In yesterday’s edition of ‘Shorpy’ there was a photograph and story about the Nash Metropolitan car.  It was a strange looking thing and didn’t last too long in production.  I recently saw one outside a pub in a nearby country town.  The original prototype was developed by Nash/Kelvinator and its designer might well have designed refrigerators.

Around the same time an Australian company which made washing machines and cement mixers tried their hand at building a car.  It only lasted two years in production and apart from its crazy design features, was introduced at the same time as The Morris Minor.  The Minor was only £68  dearer than the Lightburn Zeta, the score was Morris Minor 1.   Zeta 0.

My father-in-law bought one new and I drove it to a country field day.  It was not a great engineering feat.  It had a fibreglass body, a two cylinder engine with a motorcycle transmission with no reverse.  To reverse one had to stop the engine, then start the engine in reverse and that gave you four gears in reverse as well as forward.   

         The Lightburn cement mixers were good machines.

                      The first Morris Minor had some class.

Thursday, November 8, 2012


Congrats Mr Obama!    I was hoping for this outcome.  Of course even though I cannot vote in a U.S. election...I could not avoid the  avalanche of media coverage world wide.  The world was pretty interested in the outcome too.  I guess the foreign policy of a new President might concern some peoples.....especially Iran.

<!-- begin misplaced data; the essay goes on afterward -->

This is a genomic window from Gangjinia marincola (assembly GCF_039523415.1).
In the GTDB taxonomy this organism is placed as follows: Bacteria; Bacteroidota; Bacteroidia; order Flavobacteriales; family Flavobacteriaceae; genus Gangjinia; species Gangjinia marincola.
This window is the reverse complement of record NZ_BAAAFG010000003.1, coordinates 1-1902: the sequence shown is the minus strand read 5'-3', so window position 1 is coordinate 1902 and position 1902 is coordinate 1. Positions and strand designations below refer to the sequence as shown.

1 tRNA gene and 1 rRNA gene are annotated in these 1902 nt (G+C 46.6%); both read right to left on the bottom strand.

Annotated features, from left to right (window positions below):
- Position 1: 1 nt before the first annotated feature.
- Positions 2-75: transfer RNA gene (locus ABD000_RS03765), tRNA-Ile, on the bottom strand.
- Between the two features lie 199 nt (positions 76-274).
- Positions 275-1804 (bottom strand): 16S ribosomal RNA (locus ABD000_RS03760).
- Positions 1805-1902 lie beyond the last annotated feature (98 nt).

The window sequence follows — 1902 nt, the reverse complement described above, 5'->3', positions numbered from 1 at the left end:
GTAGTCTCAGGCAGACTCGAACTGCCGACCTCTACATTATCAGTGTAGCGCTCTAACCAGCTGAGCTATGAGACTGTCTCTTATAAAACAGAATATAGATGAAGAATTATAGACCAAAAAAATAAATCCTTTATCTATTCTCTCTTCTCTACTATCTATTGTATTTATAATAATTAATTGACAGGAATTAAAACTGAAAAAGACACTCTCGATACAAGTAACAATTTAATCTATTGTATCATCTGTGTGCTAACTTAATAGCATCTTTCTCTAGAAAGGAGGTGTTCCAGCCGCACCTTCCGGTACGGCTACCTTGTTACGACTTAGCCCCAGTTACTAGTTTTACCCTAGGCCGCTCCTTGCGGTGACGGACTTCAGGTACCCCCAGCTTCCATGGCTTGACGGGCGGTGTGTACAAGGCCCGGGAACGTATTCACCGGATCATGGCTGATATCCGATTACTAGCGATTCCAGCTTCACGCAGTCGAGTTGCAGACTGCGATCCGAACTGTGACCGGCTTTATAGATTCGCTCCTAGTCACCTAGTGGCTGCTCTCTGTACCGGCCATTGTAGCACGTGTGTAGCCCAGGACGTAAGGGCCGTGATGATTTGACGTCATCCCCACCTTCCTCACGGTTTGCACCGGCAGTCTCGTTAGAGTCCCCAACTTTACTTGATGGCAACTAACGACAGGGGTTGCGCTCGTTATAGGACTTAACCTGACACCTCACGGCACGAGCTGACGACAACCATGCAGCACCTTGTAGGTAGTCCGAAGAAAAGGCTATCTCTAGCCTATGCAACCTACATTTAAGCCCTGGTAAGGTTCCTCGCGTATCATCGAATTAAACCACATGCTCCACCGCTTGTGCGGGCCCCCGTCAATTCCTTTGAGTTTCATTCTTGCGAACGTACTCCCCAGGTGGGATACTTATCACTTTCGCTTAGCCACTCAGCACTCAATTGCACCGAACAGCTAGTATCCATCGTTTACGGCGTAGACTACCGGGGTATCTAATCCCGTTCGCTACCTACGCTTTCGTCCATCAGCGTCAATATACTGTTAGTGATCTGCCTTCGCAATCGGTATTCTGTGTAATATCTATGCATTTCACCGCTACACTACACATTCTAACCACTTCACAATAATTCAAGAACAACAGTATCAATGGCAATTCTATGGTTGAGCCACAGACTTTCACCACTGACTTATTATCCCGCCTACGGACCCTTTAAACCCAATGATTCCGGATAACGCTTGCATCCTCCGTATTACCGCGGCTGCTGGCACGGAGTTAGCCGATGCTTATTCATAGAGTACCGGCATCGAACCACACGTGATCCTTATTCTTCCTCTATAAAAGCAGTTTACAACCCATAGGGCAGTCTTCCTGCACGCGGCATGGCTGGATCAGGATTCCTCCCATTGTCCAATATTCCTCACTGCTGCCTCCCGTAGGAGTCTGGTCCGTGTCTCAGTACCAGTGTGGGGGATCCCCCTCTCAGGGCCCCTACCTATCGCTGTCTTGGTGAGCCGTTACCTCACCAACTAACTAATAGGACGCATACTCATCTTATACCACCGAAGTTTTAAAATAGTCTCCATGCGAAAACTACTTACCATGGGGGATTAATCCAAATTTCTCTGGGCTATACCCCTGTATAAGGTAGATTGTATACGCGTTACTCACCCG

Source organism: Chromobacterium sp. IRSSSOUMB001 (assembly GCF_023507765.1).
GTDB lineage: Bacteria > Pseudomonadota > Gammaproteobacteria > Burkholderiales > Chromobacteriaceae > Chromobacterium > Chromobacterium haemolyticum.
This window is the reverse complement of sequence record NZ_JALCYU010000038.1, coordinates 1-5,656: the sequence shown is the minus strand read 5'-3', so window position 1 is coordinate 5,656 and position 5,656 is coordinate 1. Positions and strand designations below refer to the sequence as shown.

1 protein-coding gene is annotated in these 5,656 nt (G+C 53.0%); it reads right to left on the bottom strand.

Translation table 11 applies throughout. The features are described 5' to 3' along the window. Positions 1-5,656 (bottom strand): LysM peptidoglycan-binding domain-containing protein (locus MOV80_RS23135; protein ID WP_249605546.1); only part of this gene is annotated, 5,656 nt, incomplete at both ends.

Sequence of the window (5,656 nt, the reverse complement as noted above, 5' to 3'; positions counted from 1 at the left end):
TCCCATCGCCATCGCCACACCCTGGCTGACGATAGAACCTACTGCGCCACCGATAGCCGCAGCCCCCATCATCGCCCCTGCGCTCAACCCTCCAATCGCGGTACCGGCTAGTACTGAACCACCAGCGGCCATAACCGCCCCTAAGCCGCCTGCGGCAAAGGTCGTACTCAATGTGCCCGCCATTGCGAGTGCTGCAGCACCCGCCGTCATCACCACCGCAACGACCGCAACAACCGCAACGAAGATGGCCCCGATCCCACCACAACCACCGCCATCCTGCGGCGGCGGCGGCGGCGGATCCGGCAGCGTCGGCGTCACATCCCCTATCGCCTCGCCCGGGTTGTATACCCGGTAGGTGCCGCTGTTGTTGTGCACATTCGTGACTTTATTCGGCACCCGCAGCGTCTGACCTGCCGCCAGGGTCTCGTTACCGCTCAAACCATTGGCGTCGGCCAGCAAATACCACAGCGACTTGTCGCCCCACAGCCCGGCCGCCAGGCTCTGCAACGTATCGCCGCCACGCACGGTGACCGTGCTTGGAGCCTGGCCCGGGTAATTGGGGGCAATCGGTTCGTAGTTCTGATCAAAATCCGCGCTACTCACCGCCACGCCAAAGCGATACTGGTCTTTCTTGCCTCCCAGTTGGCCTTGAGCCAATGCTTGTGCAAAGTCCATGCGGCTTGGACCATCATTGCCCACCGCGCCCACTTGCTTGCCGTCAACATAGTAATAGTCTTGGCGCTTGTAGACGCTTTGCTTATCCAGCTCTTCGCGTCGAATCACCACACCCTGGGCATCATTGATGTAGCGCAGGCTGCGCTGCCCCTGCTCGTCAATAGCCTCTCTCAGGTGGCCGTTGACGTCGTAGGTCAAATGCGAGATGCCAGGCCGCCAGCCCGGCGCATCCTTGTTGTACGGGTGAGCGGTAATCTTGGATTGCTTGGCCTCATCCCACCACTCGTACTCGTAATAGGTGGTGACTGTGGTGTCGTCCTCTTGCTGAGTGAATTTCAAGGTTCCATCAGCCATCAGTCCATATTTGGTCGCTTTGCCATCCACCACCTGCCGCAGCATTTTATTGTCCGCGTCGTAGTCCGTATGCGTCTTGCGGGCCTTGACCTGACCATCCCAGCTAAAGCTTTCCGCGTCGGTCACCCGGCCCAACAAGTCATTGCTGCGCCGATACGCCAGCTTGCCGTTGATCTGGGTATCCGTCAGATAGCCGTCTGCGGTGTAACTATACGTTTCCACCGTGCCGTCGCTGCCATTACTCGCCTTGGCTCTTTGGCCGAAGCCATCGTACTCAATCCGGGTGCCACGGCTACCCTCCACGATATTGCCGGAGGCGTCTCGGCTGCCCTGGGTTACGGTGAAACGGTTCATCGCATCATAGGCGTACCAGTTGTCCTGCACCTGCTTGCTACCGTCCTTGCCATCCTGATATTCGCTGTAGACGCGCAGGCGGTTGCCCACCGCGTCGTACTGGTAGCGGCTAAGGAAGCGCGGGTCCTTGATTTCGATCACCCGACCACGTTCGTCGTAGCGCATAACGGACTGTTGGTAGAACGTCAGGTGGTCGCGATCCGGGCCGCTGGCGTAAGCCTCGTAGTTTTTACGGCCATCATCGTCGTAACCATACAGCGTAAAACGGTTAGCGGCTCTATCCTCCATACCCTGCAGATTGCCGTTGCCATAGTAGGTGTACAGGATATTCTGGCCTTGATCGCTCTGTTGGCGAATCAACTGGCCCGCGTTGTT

I was hoping that Obama would be returned merely for the healthcare reforms he had introduced for the poor. Romney was going to dismantle ‘Obamacare’ as soon as he ascended to the throne.    It would seem, at least to me, that a sizable portion of the nation has little sympathy for the poor as if it is somehow their fault.  In Australia there is a similar feeling amongst the populace.  

Over the last year I have been getting personal messages from the Governor of Delaware, Jack Markell, urging me to get behind him in the upcoming elections.  This morning I received a letter of thanks for my support for him.  Thanks Jack, but I don’t vote in the U.S. and I don’t know how you thought I did.  In fact, I live near Fremantle Western Australia,  just 19,643 kilometres from Washington.

Saturday, November 3, 2012

The Saga of the Turkey Roll

Brother Graham and I went to Fremantle for lunch today.  When we had finished eating I showed him an old Lotto script which had been under a fridge magnet for about 6 years.  I had decided to use it to buy a lotto ticket in tonight’s $20M draw.  He suggested that we use the Woolworths underground carpark and buy my ticket at the lotto agent near Woollies.  There is a $2.00 parking fee which can be redeemed with a minimum purchase of $10.00 at Woolworths, so we looked around for something I needed for around $10.